Metro track work hours add up
Stepped-up maintenance to continue
By Robert Thomson,
Dear Dr. Gridlock:
There has been a lot of discussion lately about ending late-night Metro service on weekends. My understanding is that this is motivated more by a desire for additional maintenance time than for the relatively small savings such a move would bring. Why doesn’t Metro just single-track large parts of the system from 12 to 3 a.m. Fridays and Saturdays? That would allow for a good deal of maintenance, and late-night trains are so infrequent already that it would hardly disrupt service.
— Ben Keller, the District
Keller understands Metro’s difficulty in balancing the needs of the present and future. Many thousands of riders have become all too familiar with that balance. In fact, Metro does a great deal of single-tracking on weekends, weeknights and — increasingly — in the middle of weekdays, because that’s when the maintenance effort is least disruptive to the train schedules.
But times are changing. The transit authority spent its first few decades expanding the rail system, adding stations and rail cars. The new general manager, Richard Sarles, isn’t so much into adding. He just doesn’t want to subtract. Sarles thinks the train service and equipment have deteriorated far enough.
So far, so good. But now comes the pain: His plan for fixing the trains, platforms and escalators means that the transit authority will be pouring more resources into repairs. If you ride the trains this weekend, chances are you’ll encounter a zone where Metro has trains sharing a single track or has cut the service altogether.
This stepped-up maintenance and repair program has not reached its peak. So Metrorail managers are eyeing those late-night weekend hours, when ridership is very low. They don’t want them for single-tracking. They already do that. They’d like to have the extra time for unfettered repair efforts, to get the work done faster. Dave Kubicek, the deputy general manager for operations, says he could get more than an extra month per year of maintenance time from those hours.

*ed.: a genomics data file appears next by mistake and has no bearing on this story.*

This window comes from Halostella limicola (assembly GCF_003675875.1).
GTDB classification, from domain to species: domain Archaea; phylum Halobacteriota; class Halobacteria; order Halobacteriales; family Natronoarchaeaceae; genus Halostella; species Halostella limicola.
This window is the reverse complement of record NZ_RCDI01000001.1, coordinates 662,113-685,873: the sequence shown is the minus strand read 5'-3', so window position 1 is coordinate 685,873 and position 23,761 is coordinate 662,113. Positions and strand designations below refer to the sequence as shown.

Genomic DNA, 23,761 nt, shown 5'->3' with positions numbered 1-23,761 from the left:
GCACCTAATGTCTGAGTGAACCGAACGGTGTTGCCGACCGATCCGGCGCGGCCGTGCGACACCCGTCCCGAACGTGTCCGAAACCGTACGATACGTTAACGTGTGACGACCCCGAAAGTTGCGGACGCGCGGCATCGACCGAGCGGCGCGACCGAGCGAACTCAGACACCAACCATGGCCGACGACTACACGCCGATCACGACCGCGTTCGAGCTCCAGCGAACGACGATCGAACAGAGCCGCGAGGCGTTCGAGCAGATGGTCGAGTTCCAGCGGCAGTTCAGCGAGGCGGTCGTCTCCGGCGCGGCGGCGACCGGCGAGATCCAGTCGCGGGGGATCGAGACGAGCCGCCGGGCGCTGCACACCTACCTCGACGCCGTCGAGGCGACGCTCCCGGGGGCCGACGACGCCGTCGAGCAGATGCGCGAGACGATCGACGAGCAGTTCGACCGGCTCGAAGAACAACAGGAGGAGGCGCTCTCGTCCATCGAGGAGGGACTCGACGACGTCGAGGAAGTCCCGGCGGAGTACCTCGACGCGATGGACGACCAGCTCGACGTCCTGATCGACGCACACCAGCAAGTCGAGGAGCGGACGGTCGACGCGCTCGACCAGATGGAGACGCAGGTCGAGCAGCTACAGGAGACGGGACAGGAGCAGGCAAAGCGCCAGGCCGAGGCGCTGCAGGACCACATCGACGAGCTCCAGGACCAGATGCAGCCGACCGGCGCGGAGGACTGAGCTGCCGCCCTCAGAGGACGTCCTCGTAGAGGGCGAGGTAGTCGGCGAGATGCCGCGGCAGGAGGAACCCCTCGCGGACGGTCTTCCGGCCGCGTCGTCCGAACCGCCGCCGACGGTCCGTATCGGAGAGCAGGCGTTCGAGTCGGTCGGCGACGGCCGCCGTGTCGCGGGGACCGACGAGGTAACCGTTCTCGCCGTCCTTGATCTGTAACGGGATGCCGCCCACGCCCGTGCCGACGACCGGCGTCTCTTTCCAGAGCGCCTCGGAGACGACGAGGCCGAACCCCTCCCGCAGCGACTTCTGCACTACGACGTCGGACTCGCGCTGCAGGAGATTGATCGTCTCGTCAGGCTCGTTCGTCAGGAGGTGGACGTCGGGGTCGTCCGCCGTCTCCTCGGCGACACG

There are reasons — some good, some bad — that this isn’t going to happen right away, if it happens at all. The District is going to object. Metro board member Tommy Wells, also a D.C. Council member for Ward 6, said Thursday that he wants an analysis of the economic impact of an earlier closing.
Wells isn’t wrong to mix transit and economics. No transit system is only about getting people from Point A to Point B. It’s also about helping communities develop. (Exhibit A: the Rosslyn-Ballston corridor on the Orange Line.) But for Metro’s leaders, Job 1 in 2011 is making the train system safe and reliable, not catering to bar owners.
You’ll hear cries that we can’t retreat from the current hours of operation because it would make us less of a world-class metropolis. “A city that doesn’t sleep” is a fine lyric but a bad transit policy. Riders would whistle a happy tune knowing the trains and escalators were safe and reliable.
On the other hand, not everyone riding the night-owl trains is intoxicated. Some are people trying to get to and from work. So Metro board members need to make sure that the transit managers would use those extra hours to maximum advantage and that the riders would be the long-term beneficiaries. If this is not just about saving money, they also need to provide more bus service or other alternatives for the night owls.
They also must explore every other reasonable option to get us through this period of rebirth. That would include the possibility of temporarily delaying the weekend opening times and even more extensive weekend shutdowns along the lines.
Toll-taking on ICC
Dear Dr. Gridlock:
Monday morning, I set out for my commute on Route 108 to Rockville. At the last instant, I turned onto Georgia to head for the new toll road. It was somewhere close to 6 a.m. I traveled to Shady Grove with one other car on the Intercounty Connector, missing miles of country road and lots of stoplights. It’s hard not to go too fast thanks to the open spaces.
Where do they get your license number? There were a couple of high things above and across the road — is that where the cameras are? Is that the time they use to figure the toll, when you pass there?
My conclusion is, I love this road and I’ll be getting a transponder.
— Nita Smathers,
There’s no sign to tell drivers this, but Smathers has it right: It’s one of those high things, a brown gantry that will either detect a driver’s E-ZPass transponder or take a picture of the license plate so a bill can be mailed, based on the time at the gantry. After April 5, a $3 service charge will be added.
Dr. Gridlock also appears Thursday in Local Living. Comments and questions are welcome and may be used in a column, along with the writer’s name and home community. Write Dr. Gridlock at The Washington Post, 1150 15th St. NW, Washington, D.C. 20071 or